Jennifer Closshey answers several questions mailed in by readers.
I’ve had several readers email me with their fitness-related questions recently. For this week’s column, I’ve selected several that have answers I believe all readers should be aware of.
Exercise to help bone health
Sally and John’s doctors recommended exercise for their bone health. Both inquired what exercises to do and how to get started. At 50 years old, Sally’s slim frame has made her a candidate for bone health concerns. After 25 years of daily desk work and some extra weight, John’s last physical prompted concern for his lumbar spine bone health. Fortunately, there are simple answers for both.
A daily, minute-long run or sprint boosts bone health by 4% while a two-minute sprint picks up a 6% gain, according to a June 2017 article in the International Journal of Epidemiology. Not up to sprinting? Start by walking 30 to 45 minutes each day. After your strength has built up, rush a few steps as if you were trying to catch a bus. Continue to add rushing steps until that minute is within your reach. Just making the effort to rush truly counts as it adds effort that benefits the bones.
Add weight training and a jumping exercise to this walking/rushing routine for an extra boost for lumbar spine bone health. Researchers at University of Missouri found significant increases in whole body, hip bone and lumbar spine bone mass in study participants after six months of walking, weight training and jumping. Jumping rope is an easy way to add jumping to your routine.
Work with a professional trainer to get started with weight training. Plant City has several good independent trainers, as well as the great certified trainers at the YMCA.
Getting blisters when working out
Margaret asked what to do about blisters when she works out. Caused by friction or chronic irritation, blisters are painful and interfere with regular workouts. Usually affecting the feet or hands, blisters can be prevented with mindful attention toward keeping the skin dry and protected. Wearing gloves and good workout socks will help. The best way to take care of blisters is to avoid getting them in the first place.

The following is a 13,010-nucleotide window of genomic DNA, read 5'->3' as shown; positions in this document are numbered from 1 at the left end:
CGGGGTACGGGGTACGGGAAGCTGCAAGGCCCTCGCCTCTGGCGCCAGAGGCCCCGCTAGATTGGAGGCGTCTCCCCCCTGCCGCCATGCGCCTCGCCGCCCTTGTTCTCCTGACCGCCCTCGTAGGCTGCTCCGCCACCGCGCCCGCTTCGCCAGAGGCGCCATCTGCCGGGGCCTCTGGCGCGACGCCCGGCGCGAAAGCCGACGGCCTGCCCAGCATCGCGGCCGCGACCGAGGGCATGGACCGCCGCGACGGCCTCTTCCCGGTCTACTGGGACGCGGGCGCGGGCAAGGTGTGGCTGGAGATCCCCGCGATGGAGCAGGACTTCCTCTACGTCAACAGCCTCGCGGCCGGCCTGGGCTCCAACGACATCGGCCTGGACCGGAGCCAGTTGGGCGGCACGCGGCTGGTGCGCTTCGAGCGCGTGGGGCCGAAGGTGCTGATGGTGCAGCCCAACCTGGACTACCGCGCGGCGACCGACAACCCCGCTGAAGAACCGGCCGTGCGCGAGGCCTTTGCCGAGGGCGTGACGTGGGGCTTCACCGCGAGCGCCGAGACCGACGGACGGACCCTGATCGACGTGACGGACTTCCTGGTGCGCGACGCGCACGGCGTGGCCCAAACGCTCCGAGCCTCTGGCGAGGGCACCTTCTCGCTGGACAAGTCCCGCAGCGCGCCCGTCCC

Leave a small blister alone, as the covering skin will protect it as it heals. Treat a larger blister carefully with clean hands. Use a sterilized needle to puncture the blister edge, leaving the covering skin in place. I use a clean tissue to gently push the blister fluid out, then apply an antibiotic ointment to the area. Keep it clean and protected while it heals.
Headaches when working out
Since I was seriously concerned about Oliver’s inquiry about headaches while working out, I immediately responded. Fortunately I also found out Oliver drank an ice cold drink every time he worked out. Oliver is one of the 30-40% of people who get a cold-stimulated headache, sometimes called “brain freeze,” from drinking or eating cold foods and beverages.
Experts do not agree on the exact cause of a “brain freeze.” The general consensus is when a cold substance makes contact with the roof of the mouth, the blood vessels rapidly constrict and dilate. As the nerves respond to these sudden changes, the brain interprets this message as pain to the head instead of the mouth. The pain lasts five minutes or less.
Usually harmless, cold-induced headaches can be a bother and, in Oliver’s case, interfere with workout plans. My advice is to avoid ice-cold beverages while working out. Drinking room-temperature water is easiest to assimilate. Just avoid the ice. Oliver, if the headaches continue with cool (not cold) water, please see your doctor.
Tip of the week
Keep your tetanus immunity up to date. Check with your doctor for the exact dates to stay current with this simple but life-saving shot.